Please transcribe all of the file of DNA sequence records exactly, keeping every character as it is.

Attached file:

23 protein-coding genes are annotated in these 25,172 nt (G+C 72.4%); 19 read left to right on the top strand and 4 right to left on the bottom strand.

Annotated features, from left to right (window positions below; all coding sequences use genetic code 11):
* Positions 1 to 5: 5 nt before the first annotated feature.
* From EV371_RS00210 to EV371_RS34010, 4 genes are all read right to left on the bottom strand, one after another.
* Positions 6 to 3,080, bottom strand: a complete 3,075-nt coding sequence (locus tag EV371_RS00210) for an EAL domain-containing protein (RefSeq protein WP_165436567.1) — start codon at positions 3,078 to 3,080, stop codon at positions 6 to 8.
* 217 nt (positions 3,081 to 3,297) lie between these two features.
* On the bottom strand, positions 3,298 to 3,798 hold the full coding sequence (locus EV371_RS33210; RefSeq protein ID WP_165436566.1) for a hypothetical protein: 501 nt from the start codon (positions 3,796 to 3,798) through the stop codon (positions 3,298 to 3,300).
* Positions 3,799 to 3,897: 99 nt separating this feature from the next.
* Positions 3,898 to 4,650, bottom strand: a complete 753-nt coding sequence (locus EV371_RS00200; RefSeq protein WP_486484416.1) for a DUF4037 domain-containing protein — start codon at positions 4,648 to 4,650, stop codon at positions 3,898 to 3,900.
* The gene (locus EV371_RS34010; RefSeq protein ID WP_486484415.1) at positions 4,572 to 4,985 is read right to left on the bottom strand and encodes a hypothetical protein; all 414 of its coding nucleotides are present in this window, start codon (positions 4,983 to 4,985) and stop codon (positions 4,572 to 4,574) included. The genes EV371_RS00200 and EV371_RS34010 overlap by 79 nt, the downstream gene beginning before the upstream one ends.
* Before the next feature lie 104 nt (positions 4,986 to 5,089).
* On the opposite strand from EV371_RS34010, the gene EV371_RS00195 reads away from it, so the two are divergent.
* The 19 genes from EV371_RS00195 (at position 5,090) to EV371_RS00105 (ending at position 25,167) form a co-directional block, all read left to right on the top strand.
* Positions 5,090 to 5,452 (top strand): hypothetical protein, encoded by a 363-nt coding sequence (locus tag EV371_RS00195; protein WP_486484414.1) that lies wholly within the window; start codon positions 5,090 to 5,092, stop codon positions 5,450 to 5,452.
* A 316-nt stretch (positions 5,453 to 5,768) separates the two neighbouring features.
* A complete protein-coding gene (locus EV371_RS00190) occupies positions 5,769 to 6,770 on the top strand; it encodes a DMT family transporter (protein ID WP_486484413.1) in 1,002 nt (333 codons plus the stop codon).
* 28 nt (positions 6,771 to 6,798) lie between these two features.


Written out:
23 protein-coding genes are annotated in these 25,172 nt (G+C 72.4%); 19 read left to right on the top strand and 4 right to left on the bottom strand.

Annotated features, from left to right (window positions below; all coding sequences use genetic code 11):
* Positions 1 to 5: 5 nt before the first annotated feature.
* From EV371_RS00210 to EV371_RS34010, 4 genes are all read right to left on the bottom strand, one after another.
* Positions 6 to 3,080, bottom strand: a complete 3,075-nt coding sequence (locus tag EV371_RS00210) for an EAL domain-containing protein (RefSeq protein WP_165436567.1) — start codon at positions 3,078 to 3,080, stop codon at positions 6 to 8.
* 217 nt (positions 3,081 to 3,297) lie between these two features.
* On the bottom strand, positions 3,298 to 3,798 hold the full coding sequence (locus EV371_RS33210; RefSeq protein ID WP_165436566.1) for a hypothetical protein: 501 nt from the start codon (positions 3,796 to 3,798) through the stop codon (positions 3,298 to 3,300).
* Positions 3,799 to 3,897: 99 nt separating this feature from the next.
* Positions 3,898 to 4,650, bottom strand: a complete 753-nt coding sequence (locus EV371_RS00200; RefSeq protein WP_486484416.1) for a DUF4037 domain-containing protein — start codon at positions 4,648 to 4,650, stop codon at positions 3,898 to 3,900.
* The gene (locus EV371_RS34010; RefSeq protein ID WP_486484415.1) at positions 4,572 to 4,985 is read right to left on the bottom strand and encodes a hypothetical protein; all 414 of its coding nucleotides are present in this window, start codon (positions 4,983 to 4,985) and stop codon (positions 4,572 to 4,574) included. The genes EV371_RS00200 and EV371_RS34010 overlap by 79 nt, the downstream gene beginning before the upstream one ends.
* Before the next feature lie 104 nt (positions 4,986 to 5,089).
* On the opposite strand from EV371_RS34010, the gene EV371_RS00195 reads away from it, so the two are divergent.
* The 19 genes from EV371_RS00195 (at position 5,090) to EV371_RS00105 (ending at position 25,167) form a co-directional block, all read left to right on the top strand.
* Positions 5,090 to 5,452 (top strand): hypothetical protein, encoded by a 363-nt coding sequence (locus tag EV371_RS00195; protein WP_486484414.1) that lies wholly within the window; start codon positions 5,090 to 5,092, stop codon positions 5,450 to 5,452.
* A 316-nt stretch (positions 5,453 to 5,768) separates the two neighbouring features.
* A complete protein-coding gene (locus EV371_RS00190) occupies positions 5,769 to 6,770 on the top strand; it encodes a DMT family transporter (protein ID WP_486484413.1) in 1,002 nt (333 codons plus the stop codon).
* 28 nt (positions 6,771 to 6,798) lie between these two features.